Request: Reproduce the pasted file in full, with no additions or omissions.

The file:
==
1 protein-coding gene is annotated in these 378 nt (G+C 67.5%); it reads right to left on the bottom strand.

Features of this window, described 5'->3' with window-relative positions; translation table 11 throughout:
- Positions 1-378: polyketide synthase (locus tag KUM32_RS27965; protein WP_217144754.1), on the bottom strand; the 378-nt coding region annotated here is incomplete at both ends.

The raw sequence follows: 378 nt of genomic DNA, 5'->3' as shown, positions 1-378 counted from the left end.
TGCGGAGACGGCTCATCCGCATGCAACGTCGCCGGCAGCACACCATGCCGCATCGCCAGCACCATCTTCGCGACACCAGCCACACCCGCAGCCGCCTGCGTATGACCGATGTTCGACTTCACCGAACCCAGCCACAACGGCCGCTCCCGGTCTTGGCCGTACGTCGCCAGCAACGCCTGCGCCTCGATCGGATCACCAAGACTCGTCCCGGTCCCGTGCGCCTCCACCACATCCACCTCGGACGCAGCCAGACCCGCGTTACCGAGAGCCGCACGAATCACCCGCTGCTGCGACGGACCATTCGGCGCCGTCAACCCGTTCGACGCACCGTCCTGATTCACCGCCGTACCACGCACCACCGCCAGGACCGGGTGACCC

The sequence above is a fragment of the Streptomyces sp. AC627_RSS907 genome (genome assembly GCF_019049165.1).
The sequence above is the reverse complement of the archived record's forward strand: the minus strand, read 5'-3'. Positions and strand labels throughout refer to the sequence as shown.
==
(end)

1 protein-coding gene is annotated in these 378 nt (G+C 67.5%); it reads right to left on the bottom strand.

Features of this window, described 5'->3' with window-relative positions; translation table 11 throughout:
- Positions 1-378: polyketide synthase (locus tag KUM32_RS27965; protein WP_217144754.1), on the bottom strand; the 378-nt coding region annotated here is incomplete at both ends.

The raw sequence follows: 378 nt of genomic DNA, 5'->3' as shown, positions 1-378 counted from the left end.
TGCGGAGACGGCTCATCCGCATGCAACGTCGCCGGCAGCACACCATGCCGCATCGCCAGCACCATCTTCGCGACACCAGCCACACCCGCAGCCGCCTGCGTATGACCGATGTTCGACTTCACCGAACCCAGCCACAACGGCCGCTCCCGGTCTTGGCCGTACGTCGCCAGCAACGCCTGCGCCTCGATCGGATCACCAAGACTCGTCCCGGTCCCGTGCGCCTCCACCACATCCACCTCGGACGCAGCCAGACCCGCGTTACCGAGAGCCGCACGAATCACCCGCTGCTGCGACGGACCATTCGGCGCCGTCAACCCGTTCGACGCACCGTCCTGATTCACCGCCGTACCACGCACCACCGCCAGGACCGGGTGACCC

The sequence above is a fragment of the Streptomyces sp. AC627_RSS907 genome (genome assembly GCF_019049165.1).
The sequence above is the reverse complement of the archived record's forward strand: the minus strand, read 5'-3'. Positions and strand labels throughout refer to the sequence as shown.